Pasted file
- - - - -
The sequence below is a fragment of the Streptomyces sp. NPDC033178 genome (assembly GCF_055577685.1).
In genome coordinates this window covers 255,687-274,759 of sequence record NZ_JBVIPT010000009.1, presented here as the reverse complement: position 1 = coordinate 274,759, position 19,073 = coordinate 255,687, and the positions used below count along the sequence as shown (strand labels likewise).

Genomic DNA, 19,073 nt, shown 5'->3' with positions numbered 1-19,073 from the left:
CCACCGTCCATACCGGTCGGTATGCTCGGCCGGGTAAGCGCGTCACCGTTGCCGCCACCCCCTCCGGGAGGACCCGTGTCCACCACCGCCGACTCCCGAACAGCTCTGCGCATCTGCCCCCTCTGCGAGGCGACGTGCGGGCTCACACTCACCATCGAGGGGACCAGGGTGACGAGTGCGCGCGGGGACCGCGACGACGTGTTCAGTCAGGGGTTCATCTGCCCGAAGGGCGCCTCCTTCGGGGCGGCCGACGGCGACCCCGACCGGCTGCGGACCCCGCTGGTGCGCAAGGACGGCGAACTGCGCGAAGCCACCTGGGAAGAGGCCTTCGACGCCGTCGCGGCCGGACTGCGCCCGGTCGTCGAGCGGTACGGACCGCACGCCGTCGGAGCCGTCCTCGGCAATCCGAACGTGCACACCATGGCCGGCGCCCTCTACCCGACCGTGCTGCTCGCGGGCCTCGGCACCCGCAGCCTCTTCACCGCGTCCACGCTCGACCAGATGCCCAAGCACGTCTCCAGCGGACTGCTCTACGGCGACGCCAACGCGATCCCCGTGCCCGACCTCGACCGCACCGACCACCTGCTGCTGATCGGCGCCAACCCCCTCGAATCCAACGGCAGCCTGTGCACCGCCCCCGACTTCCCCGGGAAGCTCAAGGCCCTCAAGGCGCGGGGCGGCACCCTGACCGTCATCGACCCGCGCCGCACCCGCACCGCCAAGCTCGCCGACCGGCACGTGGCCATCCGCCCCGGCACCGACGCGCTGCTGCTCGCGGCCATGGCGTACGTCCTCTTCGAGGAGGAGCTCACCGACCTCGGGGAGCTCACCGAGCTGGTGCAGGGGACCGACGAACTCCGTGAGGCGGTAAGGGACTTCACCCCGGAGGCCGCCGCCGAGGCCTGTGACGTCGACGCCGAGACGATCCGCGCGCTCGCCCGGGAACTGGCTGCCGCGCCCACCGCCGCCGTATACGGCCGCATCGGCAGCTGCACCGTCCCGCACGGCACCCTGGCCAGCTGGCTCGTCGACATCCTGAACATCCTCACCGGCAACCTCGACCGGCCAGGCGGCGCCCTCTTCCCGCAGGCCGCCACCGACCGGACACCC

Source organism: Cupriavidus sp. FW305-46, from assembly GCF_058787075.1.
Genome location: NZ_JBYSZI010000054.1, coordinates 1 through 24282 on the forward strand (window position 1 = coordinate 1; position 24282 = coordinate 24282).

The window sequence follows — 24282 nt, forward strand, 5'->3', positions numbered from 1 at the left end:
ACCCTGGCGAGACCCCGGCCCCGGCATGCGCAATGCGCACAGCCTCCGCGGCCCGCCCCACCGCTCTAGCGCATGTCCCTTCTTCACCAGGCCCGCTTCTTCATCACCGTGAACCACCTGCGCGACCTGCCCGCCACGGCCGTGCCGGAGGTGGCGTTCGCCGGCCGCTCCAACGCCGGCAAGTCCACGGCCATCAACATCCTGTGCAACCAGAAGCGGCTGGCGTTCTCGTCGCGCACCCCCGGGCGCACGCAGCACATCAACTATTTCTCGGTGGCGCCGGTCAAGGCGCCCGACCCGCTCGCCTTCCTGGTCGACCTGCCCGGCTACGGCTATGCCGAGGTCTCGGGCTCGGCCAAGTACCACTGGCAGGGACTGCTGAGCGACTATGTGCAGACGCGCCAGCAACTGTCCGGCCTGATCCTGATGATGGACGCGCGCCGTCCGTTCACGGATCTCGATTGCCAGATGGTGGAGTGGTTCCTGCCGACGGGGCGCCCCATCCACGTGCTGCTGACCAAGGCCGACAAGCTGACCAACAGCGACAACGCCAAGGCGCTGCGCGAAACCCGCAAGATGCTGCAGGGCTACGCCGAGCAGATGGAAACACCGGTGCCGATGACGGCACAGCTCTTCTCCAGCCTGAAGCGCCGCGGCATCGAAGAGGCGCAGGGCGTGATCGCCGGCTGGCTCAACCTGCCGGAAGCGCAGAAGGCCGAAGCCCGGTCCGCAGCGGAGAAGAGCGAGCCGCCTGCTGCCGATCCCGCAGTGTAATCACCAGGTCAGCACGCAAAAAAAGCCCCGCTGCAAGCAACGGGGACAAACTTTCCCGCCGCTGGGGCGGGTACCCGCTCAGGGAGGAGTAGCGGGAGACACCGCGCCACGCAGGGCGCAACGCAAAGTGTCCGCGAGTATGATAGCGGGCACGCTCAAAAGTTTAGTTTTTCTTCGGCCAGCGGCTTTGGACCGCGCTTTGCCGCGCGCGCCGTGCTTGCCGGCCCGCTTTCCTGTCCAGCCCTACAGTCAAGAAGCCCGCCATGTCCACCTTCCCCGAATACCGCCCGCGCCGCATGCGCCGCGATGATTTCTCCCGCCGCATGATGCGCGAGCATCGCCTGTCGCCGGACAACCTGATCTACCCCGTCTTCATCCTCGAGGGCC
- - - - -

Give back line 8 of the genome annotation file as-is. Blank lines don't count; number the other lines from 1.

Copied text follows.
ACCCTGGCGAGACCCCGGCCCCGGCATGCGCAATGCGCACAGCCTCCGCGGCCCGCCCCACCGCTCTAGCGCATGTCCCTTCTTCACCAGGCCCGCTTCTTCATCACCGTGAACCACCTGCGCGACCTGCCCGCCACGGCCGTGCCGGAGGTGGCGTTCGCCGGCCGCTCCAACGCCGGCAAGTCCACGGCCATCAACATCCTGTGCAACCAGAAGCGGCTGGCGTTCTCGTCGCGCACCCCCGGGCGCACGCAGCACATCAACTATTTCTCGGTGGCGCCGGTCAAGGCGCCCGACCCGCTCGCCTTCCTGGTCGACCTGCCCGGCTACGGCTATGCCGAGGTCTCGGGCTCGGCCAAGTACCACTGGCAGGGACTGCTGAGCGACTATGTGCAGACGCGCCAGCAACTGTCCGGCCTGATCCTGATGATGGACGCGCGCCGTCCGTTCACGGATCTCGATTGCCAGATGGTGGAGTGGTTCCTGCCGACGGGGCGCCCCATCCACGTGCTGCTGACCAAGGCCGACAAGCTGACCAACAGCGACAACGCCAAGGCGCTGCGCGAAACCCGCAAGATGCTGCAGGGCTACGCCGAGCAGATGGAAACACCGGTGCCGATGACGGCACAGCTCTTCTCCAGCCTGAAGCGCCGCGGCATCGAAGAGGCGCAGGGCGTGATCGCCGGCTGGCTCAACCTGCCGGAAGCGCAGAAGGCCGAAGCCCGGTCCGCAGCGGAGAAGAGCGAGCCGCCTGCTGCCGATCCCGCAGTGTAATCACCAGGTCAGCACGCAAAAAAAGCCCCGCTGCAAGCAACGGGGACAAACTTTCCCGCCGCTGGGGCGGGTACCCGCTCAGGGAGGAGTAGCGGGAGACACCGCGCCACGCAGGGCGCAACGCAAAGTGTCCGCGAGTATGATAGCGGGCACGCTCAAAAGTTTAGTTTTTCTTCGGCCAGCGGCTTTGGACCGCGCTTTGCCGCGCGCGCCGTGCTTGCCGGCCCGCTTTCCTGTCCAGCCCTACAGTCAAGAAGCCCGCCATGTCCACCTTCCCCGAATACCGCCCGCGCCGCATGCGCCGCGATGATTTCTCCCGCCGCATGATGCGCGAGCATCGCCTGTCGCCGGACAACCTGATCTACCCCGTCTTCATCCTCGAGGGCC